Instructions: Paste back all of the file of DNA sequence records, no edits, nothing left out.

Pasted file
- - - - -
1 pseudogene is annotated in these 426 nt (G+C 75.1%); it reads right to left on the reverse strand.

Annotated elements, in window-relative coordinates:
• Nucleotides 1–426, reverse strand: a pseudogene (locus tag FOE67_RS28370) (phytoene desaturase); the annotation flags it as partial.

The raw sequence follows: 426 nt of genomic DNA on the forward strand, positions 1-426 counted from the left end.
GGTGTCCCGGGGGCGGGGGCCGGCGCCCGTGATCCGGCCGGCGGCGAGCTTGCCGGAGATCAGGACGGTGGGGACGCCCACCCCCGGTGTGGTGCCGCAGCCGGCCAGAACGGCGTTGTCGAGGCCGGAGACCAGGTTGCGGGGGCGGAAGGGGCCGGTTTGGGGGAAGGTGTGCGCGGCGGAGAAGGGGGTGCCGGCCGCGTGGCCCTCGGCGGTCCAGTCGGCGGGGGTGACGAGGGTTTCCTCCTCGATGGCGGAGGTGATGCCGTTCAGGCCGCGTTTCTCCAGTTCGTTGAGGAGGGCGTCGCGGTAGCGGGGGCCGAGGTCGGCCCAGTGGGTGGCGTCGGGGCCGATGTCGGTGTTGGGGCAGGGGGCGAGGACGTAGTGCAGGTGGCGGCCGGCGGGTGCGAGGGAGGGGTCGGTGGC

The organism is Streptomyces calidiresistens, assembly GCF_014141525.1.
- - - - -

1 pseudogene is annotated in these 426 nt (G+C 75.1%); it reads right to left on the reverse strand.

Annotated elements, in window-relative coordinates:
• Nucleotides 1–426, reverse strand: a pseudogene (locus tag FOE67_RS28370) (phytoene desaturase); the annotation flags it as partial.

The raw sequence follows: 426 nt of genomic DNA on the forward strand, positions 1-426 counted from the left end.
GGTGTCCCGGGGGCGGGGGCCGGCGCCCGTGATCCGGCCGGCGGCGAGCTTGCCGGAGATCAGGACGGTGGGGACGCCCACCCCCGGTGTGGTGCCGCAGCCGGCCAGAACGGCGTTGTCGAGGCCGGAGACCAGGTTGCGGGGGCGGAAGGGGCCGGTTTGGGGGAAGGTGTGCGCGGCGGAGAAGGGGGTGCCGGCCGCGTGGCCCTCGGCGGTCCAGTCGGCGGGGGTGACGAGGGTTTCCTCCTCGATGGCGGAGGTGATGCCGTTCAGGCCGCGTTTCTCCAGTTCGTTGAGGAGGGCGTCGCGGTAGCGGGGGCCGAGGTCGGCCCAGTGGGTGGCGTCGGGGCCGATGTCGGTGTTGGGGCAGGGGGCGAGGACGTAGTGCAGGTGGCGGCCGGCGGGTGCGAGGGAGGGGTCGGTGGC

The organism is Streptomyces calidiresistens, assembly GCF_014141525.1.